Critical habitat designation on lands covered by Habitat Conservation Plans (HCPs)

Copyright Jim Rorabaugh, U.S.F.W.S.

One purpose of HCPs is to encourage landowners to develop voluntary measures to minimize and mitigate the impacts of development activities on an endangered species.  However, in February, 2011, arroyo toad critical habitat was designated in lands covered by HCPs in southern California, causing widespread concern among landowners, undermining both HCP partnerships and participants’ security from perceived additional regulatory burdens.  The decision to include or exclude HCP lands from critical habitat is ultimately up to the discretion of the U.S. Fish & Wildlife Service (FWS), and past designations reveal an inconsistent pattern across regional offices and over time, with four discernible approaches to designation.

On the one hand are situations where the Service readily excludes critical habitat on HCP lands and expresses skepticism of the benefits of designation.  In this approach, applied in 2006 to designations for the Perdido Key, Choctawatchee, and St. Andrew beach mice, it appears that as long as an HCP promotes the long-term conservation of a species and its habitat in a reasonably robust fashion, the Service is willing to exclude the area from designation – in short, an HCP with adequate mitigation provisions trumps critical habitat.

On the other hand are situations, as for the arroyo toad in early 2011, where the Service explicitly declines to exclude HCP lands from critical habitat because those lands are not yet actively conserved or managed under the HCP at the time of the final designation.  We have interpreted the inclusion of these HCP lands as a possible strategy for encouraging more rapid HCP implementation, with the additional incentive of HCP land possibly being excluded at a later date.

Somewhere between these two extremes is a third approach, applied in 2010 to critical habitat designations for the bull trout and Preble’s meadow jumping mouse, in which the Service conducts an analysis of the additional benefits of critical habitat designation, but ultimately excludes all or most HCP lands from designation because of the overwhelming desire to incentivize participation in HCPs.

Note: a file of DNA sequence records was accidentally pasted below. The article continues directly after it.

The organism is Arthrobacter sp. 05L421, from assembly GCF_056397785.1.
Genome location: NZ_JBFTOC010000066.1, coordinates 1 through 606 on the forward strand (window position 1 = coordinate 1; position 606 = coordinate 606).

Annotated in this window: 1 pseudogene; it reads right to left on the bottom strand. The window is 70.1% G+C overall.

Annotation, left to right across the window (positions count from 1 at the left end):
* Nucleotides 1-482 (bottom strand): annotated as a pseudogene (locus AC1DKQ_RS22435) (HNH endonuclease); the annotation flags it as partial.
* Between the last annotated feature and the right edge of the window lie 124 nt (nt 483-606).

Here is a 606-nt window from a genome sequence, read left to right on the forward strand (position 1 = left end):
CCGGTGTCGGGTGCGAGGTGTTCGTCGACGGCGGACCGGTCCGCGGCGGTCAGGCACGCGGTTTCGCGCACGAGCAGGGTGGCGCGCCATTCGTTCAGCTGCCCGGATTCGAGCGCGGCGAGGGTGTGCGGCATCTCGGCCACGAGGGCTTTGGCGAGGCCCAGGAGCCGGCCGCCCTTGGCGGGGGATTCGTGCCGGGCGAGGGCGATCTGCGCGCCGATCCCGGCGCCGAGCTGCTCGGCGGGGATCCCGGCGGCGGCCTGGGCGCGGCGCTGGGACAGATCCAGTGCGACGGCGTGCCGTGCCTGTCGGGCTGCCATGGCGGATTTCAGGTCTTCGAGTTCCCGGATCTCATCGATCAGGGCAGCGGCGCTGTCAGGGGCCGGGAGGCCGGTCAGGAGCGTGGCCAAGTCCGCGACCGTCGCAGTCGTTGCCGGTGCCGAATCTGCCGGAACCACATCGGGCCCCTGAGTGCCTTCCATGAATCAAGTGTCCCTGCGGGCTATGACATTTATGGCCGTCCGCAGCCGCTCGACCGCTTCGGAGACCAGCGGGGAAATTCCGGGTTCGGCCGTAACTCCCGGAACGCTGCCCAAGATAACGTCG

In these first three approaches, the Service (1) determines that the HCP lands meet the definition of critical habitat and then (2) exercises its discretion to exclude those portions of HCP lands where the benefits of exclusion outweigh the benefits of inclusion.

By contrast, under a fourth approach exemplified in the 2003 critical habitat designations for 60 Hawaiian plants, the Service determines that an area does not meet the definition of critical habitat, and thus does not perform any such discretionary balancing.  Specifically, the Service excludes areas where conservation plans are or will be implemented and effective, and which therefore do not require “special management considerations or protection” and are not critical habitat.  You can learn more about these four approaches in the memo here.

A better understanding of the interaction between HCPs and the effects of critical habitat designation and a better ability to predict the Service’s response is essential to agency efforts to promote voluntary private landowner conservation and to construct better HCPs.  We encourage the Service to evaluate this interaction in its ongoing efforts to improve ESA regulations and policies.

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Katherine Eshel is the Endangered Species Policy Intern for Defenders of Wildlife. Katherine works on research and writing projects for various endangered species policy issues, including current regulatory reform.

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